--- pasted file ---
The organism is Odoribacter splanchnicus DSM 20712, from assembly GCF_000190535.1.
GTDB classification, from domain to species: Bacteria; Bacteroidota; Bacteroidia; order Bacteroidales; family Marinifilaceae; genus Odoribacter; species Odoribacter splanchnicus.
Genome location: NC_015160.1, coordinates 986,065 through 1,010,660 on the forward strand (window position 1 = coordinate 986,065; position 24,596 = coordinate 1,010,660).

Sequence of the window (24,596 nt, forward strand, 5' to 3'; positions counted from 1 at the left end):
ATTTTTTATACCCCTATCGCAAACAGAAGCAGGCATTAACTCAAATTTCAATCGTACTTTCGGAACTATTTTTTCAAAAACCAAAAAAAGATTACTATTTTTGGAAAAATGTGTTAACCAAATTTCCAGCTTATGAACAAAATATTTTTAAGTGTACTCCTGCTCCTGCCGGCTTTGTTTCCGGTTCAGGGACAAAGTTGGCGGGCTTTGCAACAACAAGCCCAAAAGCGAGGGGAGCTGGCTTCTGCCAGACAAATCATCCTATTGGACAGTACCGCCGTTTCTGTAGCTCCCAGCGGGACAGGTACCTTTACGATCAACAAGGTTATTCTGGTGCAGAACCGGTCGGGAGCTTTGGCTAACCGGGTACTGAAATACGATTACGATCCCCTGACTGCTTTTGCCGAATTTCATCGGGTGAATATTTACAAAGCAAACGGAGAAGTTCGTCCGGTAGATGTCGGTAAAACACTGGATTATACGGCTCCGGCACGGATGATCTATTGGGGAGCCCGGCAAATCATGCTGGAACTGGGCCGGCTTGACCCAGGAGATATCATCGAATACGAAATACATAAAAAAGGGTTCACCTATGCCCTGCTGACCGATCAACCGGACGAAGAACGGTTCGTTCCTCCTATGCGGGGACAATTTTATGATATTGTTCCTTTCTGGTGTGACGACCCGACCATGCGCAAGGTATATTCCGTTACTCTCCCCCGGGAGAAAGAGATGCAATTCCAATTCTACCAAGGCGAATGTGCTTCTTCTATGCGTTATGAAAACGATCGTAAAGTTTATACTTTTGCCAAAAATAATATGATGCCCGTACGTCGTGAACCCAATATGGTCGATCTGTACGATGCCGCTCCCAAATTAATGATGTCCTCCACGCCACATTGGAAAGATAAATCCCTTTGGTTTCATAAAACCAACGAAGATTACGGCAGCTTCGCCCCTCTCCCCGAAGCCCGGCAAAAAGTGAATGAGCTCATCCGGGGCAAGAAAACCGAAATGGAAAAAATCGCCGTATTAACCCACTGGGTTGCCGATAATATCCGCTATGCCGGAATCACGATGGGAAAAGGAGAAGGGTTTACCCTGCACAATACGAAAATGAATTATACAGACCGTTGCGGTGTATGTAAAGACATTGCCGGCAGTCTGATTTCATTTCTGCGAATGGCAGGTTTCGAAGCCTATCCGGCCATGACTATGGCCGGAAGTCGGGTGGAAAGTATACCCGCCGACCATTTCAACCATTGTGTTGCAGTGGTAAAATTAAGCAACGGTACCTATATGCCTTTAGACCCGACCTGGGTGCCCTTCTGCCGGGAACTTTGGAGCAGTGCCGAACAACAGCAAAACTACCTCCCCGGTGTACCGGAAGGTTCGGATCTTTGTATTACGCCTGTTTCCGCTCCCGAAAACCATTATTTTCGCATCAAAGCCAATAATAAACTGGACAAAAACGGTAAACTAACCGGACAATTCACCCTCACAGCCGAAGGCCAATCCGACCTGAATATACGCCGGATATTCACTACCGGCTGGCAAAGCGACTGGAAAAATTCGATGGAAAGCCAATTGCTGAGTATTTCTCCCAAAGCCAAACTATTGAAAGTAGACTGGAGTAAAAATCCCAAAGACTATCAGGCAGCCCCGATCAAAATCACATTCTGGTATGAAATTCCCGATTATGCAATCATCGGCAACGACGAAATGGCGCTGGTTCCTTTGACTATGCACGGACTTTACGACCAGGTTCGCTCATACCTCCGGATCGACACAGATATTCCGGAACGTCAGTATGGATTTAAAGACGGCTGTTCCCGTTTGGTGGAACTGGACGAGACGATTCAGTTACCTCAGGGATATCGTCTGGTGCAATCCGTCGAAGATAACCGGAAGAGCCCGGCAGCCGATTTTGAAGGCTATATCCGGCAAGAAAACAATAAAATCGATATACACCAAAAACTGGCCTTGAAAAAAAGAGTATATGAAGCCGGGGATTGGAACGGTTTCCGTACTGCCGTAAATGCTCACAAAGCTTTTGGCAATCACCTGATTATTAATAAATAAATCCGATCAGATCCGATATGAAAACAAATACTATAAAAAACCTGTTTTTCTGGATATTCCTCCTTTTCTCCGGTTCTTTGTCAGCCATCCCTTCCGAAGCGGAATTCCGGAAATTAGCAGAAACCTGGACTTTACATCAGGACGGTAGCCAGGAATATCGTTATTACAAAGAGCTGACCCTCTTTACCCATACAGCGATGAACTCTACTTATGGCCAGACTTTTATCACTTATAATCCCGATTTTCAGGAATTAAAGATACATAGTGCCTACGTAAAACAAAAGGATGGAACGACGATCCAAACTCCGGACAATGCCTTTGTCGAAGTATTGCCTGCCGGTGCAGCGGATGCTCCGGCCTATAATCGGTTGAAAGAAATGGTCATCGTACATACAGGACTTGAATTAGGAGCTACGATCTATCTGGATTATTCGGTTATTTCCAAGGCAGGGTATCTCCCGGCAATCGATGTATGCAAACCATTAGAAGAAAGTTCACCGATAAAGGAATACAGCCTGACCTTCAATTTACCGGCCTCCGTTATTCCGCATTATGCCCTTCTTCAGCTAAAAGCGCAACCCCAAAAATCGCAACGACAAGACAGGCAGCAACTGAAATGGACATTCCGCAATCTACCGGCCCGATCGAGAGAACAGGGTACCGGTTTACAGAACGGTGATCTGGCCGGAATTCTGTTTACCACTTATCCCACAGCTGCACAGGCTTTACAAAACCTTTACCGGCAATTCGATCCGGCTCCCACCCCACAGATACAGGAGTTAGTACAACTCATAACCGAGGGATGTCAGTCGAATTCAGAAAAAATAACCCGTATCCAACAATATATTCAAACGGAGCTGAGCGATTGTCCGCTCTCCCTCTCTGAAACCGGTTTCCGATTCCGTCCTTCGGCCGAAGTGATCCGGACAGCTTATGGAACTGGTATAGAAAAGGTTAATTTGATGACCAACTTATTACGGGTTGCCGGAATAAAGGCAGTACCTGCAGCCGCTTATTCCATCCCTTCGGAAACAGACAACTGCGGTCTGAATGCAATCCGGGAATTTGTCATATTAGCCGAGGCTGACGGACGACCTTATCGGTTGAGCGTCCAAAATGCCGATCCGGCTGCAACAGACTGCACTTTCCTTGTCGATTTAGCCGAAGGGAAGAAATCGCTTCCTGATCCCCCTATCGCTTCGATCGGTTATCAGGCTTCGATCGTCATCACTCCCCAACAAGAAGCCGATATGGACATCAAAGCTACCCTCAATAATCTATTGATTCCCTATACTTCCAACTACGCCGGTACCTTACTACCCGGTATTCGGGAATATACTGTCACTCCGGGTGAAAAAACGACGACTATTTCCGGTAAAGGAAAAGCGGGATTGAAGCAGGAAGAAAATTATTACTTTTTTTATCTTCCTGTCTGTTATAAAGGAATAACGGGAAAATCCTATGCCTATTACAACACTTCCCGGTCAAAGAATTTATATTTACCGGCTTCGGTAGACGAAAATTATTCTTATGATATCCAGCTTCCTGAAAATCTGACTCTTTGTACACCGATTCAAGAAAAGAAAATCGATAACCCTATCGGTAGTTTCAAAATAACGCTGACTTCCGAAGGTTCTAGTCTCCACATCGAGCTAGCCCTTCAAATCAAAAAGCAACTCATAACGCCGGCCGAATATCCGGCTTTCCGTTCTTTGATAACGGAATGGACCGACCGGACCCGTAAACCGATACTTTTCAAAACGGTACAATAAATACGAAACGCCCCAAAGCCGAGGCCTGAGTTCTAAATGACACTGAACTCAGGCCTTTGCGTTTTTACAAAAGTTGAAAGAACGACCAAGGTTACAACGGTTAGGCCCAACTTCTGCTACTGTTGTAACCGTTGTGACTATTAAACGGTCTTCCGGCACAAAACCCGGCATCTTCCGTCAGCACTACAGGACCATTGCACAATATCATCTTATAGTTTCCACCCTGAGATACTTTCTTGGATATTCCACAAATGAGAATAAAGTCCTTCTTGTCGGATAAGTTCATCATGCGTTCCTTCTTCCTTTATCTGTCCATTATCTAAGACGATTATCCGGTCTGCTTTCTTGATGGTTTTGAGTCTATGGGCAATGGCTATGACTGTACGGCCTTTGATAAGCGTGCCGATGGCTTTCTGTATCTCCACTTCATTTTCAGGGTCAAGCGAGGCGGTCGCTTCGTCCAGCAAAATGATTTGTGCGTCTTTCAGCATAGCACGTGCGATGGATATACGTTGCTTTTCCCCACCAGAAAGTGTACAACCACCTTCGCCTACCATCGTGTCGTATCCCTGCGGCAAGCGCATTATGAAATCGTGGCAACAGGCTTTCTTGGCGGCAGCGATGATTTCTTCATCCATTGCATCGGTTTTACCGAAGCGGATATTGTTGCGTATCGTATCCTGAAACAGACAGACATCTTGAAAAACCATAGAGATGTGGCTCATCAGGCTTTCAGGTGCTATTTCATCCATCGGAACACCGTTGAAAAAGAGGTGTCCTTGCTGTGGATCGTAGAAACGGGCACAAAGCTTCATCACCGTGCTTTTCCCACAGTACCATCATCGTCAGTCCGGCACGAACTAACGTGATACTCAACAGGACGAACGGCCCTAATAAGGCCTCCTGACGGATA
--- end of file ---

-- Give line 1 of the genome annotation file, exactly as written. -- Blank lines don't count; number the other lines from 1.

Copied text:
The organism is Odoribacter splanchnicus DSM 20712, from assembly GCF_000190535.1.